The Washington Post

‘The Freddie Stories,’ by Lynda Barry

"The Freddie Stories" by Lynda Barry (Drawn and Quarterly)

When Lynda Barry teaches people to write and draw — in her “Writing the Unthinkable” workshops and in her books “What It Is” and “Picture This” — she tells them to think back to their earliest sense-memories. The best of her own comics about childhood center on the terror of being helpless in the world and trying to make sense of it.

“The Freddie Stories” is a collection of early-’90s sequences from Barry’s “Ernie Pook’s Comeek,” involving Freddie Mullen, a weird, sensitive fourth-grader. Freddie’s life is one catastrophe after another, and he acts out in ways that just make things worse for him. He’s accused of a fatal act of arson, he’s tormented by the teacher’s pet of his classroom, and eventually his mother stops talking to him. At one point, Freddie becomes so obsessed with portents of death that he’s convinced that he’s died: “And in the hospital the doctors brought a person back alive who was not me. And they called him by my name and he answered them. And I watched. And he did not know I existed.”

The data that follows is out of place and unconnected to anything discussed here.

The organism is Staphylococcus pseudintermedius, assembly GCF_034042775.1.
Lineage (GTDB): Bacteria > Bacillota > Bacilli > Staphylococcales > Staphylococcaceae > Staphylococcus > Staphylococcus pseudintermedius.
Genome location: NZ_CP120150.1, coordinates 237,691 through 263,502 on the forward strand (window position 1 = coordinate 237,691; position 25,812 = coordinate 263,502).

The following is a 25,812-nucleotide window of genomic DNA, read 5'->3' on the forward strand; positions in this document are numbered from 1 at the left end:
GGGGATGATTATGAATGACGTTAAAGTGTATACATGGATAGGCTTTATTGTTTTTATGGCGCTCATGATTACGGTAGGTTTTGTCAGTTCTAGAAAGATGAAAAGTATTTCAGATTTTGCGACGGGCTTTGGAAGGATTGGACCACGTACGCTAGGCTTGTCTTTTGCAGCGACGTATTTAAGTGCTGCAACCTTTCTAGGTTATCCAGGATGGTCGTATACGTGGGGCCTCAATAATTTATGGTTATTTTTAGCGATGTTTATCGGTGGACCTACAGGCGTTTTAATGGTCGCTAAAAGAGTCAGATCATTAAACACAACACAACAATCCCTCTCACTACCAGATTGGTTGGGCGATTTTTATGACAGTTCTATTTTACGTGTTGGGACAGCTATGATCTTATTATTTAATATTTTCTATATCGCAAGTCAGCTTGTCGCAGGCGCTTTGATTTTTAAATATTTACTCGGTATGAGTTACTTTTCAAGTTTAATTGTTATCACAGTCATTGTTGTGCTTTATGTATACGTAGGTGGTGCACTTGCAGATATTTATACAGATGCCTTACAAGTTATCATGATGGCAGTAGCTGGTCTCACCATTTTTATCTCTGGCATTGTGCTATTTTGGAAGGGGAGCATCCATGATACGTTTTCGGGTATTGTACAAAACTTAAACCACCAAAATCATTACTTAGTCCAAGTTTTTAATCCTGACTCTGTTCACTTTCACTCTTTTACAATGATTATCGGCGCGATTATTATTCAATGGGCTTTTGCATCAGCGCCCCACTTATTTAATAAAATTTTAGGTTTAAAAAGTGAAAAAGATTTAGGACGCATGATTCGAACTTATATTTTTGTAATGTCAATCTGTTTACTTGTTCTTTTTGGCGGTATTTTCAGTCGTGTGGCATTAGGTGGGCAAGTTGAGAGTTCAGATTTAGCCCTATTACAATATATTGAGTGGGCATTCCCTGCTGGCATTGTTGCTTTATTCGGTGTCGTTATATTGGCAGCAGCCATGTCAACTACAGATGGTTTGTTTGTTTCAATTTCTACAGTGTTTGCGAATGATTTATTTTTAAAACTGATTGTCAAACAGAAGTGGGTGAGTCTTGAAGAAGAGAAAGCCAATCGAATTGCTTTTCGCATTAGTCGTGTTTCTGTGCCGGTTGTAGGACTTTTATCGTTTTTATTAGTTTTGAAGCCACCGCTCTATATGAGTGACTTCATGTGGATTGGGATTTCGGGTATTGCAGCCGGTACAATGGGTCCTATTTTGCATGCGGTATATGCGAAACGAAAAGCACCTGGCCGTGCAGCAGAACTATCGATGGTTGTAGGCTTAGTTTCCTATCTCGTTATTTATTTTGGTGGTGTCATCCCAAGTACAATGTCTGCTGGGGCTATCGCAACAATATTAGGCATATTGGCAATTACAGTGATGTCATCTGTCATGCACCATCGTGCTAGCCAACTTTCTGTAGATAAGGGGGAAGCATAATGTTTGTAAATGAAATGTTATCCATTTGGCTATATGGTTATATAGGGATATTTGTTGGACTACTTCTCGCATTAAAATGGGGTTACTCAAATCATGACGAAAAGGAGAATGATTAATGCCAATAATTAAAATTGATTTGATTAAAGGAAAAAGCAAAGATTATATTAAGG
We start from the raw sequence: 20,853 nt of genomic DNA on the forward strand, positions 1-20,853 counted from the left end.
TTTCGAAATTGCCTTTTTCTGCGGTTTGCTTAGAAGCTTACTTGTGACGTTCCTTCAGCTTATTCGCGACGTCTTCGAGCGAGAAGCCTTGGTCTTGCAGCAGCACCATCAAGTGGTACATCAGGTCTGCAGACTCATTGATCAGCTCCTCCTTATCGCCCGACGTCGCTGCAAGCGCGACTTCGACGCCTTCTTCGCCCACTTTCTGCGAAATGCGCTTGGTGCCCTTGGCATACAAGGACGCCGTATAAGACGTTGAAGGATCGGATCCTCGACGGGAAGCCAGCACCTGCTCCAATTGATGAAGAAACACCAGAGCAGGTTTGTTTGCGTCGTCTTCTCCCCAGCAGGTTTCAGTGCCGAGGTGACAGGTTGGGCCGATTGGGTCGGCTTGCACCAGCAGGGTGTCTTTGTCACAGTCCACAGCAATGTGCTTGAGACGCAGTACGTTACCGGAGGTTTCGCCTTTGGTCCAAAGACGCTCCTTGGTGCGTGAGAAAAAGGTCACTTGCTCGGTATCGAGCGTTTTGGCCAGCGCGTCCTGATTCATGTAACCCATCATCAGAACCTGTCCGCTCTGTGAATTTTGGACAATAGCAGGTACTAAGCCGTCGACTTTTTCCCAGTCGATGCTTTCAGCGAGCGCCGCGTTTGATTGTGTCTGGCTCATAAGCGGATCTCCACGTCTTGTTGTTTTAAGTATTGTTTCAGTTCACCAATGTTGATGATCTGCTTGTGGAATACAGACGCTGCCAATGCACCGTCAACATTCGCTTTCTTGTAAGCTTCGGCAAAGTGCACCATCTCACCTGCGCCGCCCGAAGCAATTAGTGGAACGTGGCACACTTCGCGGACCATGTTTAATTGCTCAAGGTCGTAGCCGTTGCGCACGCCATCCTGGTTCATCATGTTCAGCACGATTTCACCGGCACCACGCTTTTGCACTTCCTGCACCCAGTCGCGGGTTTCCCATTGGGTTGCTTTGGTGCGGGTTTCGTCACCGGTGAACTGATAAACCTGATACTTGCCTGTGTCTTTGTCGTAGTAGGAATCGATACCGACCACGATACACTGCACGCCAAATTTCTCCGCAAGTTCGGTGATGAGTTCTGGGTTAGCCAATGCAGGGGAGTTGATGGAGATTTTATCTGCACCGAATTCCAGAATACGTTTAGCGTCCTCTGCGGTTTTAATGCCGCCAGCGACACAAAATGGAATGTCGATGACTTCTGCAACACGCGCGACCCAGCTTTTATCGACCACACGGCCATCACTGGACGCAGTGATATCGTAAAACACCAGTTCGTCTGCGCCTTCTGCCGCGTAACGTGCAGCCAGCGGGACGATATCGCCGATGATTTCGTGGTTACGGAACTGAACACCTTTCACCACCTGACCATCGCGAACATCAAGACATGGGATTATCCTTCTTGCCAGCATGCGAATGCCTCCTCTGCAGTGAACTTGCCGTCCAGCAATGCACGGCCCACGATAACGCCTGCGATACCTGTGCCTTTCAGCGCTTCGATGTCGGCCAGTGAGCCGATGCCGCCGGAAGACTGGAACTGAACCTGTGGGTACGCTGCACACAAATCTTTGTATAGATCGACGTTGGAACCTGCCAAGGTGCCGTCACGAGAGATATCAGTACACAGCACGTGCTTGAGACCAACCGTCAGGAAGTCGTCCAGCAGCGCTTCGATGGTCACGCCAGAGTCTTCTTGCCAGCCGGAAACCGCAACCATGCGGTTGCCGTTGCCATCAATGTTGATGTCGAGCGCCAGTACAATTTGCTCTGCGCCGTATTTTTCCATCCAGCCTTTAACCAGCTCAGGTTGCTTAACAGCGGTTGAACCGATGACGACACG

What keeps “The Freddie Stories” from being unbearably grim is Freddie’s irrepressible voice, a cartwheeling, goofy burble that delights in its own verve even in his darkest moments. His narrative captions take up half or more of each panel. That doesn’t leave much room for Barry’s gawky, off-center characters and chicken-scratch flourishes, but she packs those tiny spaces with dense imagery (occasionally rendered in the style of an enthusiastic 9-year-old). “ ‘I’m dreaming this I’m dreaming this,’ I whispered and some people looked my way,” Freddie tells us when he learns his abuser has died. “Cause of death not known until that night when the autopsy man found it. In the throat of Glenn a choker object. A peanut. Found a peanut. Found a peanut.” Beneath that wall of text, Barry scribbles poor Freddie in his bed with wavy scratches rippling over him, imagining monstrous eyes and claws at his bedroom window.

Wolk is the author of “Reading Comics: How Graphic Novels Work and What They Mean.”


By Lynda Barry

Drawn & Quarterly. $19.95



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